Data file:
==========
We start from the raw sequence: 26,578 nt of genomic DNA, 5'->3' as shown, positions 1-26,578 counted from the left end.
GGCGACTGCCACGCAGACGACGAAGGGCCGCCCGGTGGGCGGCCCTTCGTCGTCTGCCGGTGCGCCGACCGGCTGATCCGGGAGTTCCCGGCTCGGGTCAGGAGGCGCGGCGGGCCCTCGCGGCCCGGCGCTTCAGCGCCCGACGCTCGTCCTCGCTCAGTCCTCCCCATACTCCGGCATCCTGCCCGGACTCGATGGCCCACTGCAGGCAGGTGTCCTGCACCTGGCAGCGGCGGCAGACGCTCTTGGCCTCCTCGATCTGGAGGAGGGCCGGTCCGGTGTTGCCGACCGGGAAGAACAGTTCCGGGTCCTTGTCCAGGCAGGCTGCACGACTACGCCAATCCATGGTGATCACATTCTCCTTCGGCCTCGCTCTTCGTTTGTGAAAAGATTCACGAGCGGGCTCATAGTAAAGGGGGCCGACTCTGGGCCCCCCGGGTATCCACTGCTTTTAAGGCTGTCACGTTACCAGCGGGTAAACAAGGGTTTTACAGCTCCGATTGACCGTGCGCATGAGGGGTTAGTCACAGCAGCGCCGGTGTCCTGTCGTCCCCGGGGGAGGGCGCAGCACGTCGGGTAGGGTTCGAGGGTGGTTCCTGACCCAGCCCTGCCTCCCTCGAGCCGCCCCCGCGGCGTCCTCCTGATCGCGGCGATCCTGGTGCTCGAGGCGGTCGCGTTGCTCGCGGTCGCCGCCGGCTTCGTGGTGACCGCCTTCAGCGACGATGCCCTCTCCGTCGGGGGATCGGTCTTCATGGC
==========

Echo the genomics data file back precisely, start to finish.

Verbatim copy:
We start from the raw sequence: 26,578 nt of genomic DNA, 5'->3' as shown, positions 1-26,578 counted from the left end.
GGCGACTGCCACGCAGACGACGAAGGGCCGCCCGGTGGGCGGCCCTTCGTCGTCTGCCGGTGCGCCGACCGGCTGATCCGGGAGTTCCCGGCTCGGGTCAGGAGGCGCGGCGGGCCCTCGCGGCCCGGCGCTTCAGCGCCCGACGCTCGTCCTCGCTCAGTCCTCCCCATACTCCGGCATCCTGCCCGGACTCGATGGCCCACTGCAGGCAGGTGTCCTGCACCTGGCAGCGGCGGCAGACGCTCTTGGCCTCCTCGATCTGGAGGAGGGCCGGTCCGGTGTTGCCGACCGGGAAGAACAGTTCCGGGTCCTTGTCCAGGCAGGCTGCACGACTACGCCAATCCATGGTGATCACATTCTCCTTCGGCCTCGCTCTTCGTTTGTGAAAAGATTCACGAGCGGGCTCATAGTAAAGGGGGCCGACTCTGGGCCCCCCGGGTATCCACTGCTTTTAAGGCTGTCACGTTACCAGCGGGTAAACAAGGGTTTTACAGCTCCGATTGACCGTGCGCATGAGGGGTTAGTCACAGCAGCGCCGGTGTCCTGTCGTCCCCGGGGGAGGGCGCAGCACGTCGGGTAGGGTTCGAGGGTGGTTCCTGACCCAGCCCTGCCTCCCTCGAGCCGCCCCCGCGGCGTCCTCCTGATCGCGGCGATCCTGGTGCTCGAGGCGGTCGCGTTGCTCGCGGTCGCCGCCGGCTTCGTGGTGACCGCCTTCAGCGACGATGCCCTCTCCGTCGGGGGATCGGTCTTCATGGC